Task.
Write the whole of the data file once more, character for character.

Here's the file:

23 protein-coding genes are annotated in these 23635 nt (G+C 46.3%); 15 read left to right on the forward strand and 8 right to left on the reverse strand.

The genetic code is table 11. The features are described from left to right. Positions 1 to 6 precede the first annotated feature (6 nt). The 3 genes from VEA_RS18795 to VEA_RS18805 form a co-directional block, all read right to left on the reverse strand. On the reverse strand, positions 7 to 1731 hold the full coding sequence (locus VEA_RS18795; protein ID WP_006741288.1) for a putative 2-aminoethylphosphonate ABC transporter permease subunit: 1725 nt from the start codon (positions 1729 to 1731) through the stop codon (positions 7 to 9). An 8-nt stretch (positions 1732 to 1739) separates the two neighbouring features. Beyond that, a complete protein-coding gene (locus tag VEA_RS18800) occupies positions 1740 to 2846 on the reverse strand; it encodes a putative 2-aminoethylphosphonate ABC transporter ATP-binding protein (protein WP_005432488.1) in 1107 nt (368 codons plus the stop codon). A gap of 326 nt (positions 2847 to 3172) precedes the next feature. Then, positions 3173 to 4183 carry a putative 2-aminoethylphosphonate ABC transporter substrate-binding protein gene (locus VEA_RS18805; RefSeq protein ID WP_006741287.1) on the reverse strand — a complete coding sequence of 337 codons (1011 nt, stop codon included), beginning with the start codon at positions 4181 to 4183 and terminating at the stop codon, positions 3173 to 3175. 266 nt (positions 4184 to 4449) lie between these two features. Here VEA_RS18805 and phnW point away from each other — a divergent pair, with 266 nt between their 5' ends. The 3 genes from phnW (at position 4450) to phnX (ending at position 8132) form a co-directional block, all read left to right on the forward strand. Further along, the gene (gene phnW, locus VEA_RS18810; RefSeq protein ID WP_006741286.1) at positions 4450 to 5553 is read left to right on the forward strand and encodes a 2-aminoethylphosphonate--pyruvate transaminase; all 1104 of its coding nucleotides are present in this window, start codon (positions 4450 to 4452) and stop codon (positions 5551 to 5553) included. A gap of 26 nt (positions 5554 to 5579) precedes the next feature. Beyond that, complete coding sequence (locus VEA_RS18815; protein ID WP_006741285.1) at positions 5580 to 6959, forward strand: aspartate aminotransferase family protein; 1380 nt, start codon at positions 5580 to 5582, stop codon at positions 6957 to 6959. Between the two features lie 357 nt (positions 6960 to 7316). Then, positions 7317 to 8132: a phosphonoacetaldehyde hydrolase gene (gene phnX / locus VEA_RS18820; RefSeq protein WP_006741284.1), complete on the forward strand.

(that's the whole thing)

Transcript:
23 protein-coding genes are annotated in these 23635 nt (G+C 46.3%); 15 read left to right on the forward strand and 8 right to left on the reverse strand.

The genetic code is table 11. The features are described from left to right. Positions 1 to 6 precede the first annotated feature (6 nt). The 3 genes from VEA_RS18795 to VEA_RS18805 form a co-directional block, all read right to left on the reverse strand. On the reverse strand, positions 7 to 1731 hold the full coding sequence (locus VEA_RS18795; protein ID WP_006741288.1) for a putative 2-aminoethylphosphonate ABC transporter permease subunit: 1725 nt from the start codon (positions 1729 to 1731) through the stop codon (positions 7 to 9). An 8-nt stretch (positions 1732 to 1739) separates the two neighbouring features. Beyond that, a complete protein-coding gene (locus tag VEA_RS18800) occupies positions 1740 to 2846 on the reverse strand; it encodes a putative 2-aminoethylphosphonate ABC transporter ATP-binding protein (protein WP_005432488.1) in 1107 nt (368 codons plus the stop codon). A gap of 326 nt (positions 2847 to 3172) precedes the next feature. Then, positions 3173 to 4183 carry a putative 2-aminoethylphosphonate ABC transporter substrate-binding protein gene (locus VEA_RS18805; RefSeq protein ID WP_006741287.1) on the reverse strand — a complete coding sequence of 337 codons (1011 nt, stop codon included), beginning with the start codon at positions 4181 to 4183 and terminating at the stop codon, positions 3173 to 3175. 266 nt (positions 4184 to 4449) lie between these two features. Here VEA_RS18805 and phnW point away from each other — a divergent pair, with 266 nt between their 5' ends. The 3 genes from phnW (at position 4450) to phnX (ending at position 8132) form a co-directional block, all read left to right on the forward strand. Further along, the gene (gene phnW, locus VEA_RS18810; RefSeq protein ID WP_006741286.1) at positions 4450 to 5553 is read left to right on the forward strand and encodes a 2-aminoethylphosphonate--pyruvate transaminase; all 1104 of its coding nucleotides are present in this window, start codon (positions 4450 to 4452) and stop codon (positions 5551 to 5553) included. A gap of 26 nt (positions 5554 to 5579) precedes the next feature. Beyond that, complete coding sequence (locus VEA_RS18815; protein ID WP_006741285.1) at positions 5580 to 6959, forward strand: aspartate aminotransferase family protein; 1380 nt, start codon at positions 5580 to 5582, stop codon at positions 6957 to 6959. Between the two features lie 357 nt (positions 6960 to 7316). Then, positions 7317 to 8132: a phosphonoacetaldehyde hydrolase gene (gene phnX / locus VEA_RS18820; RefSeq protein WP_006741284.1), complete on the forward strand.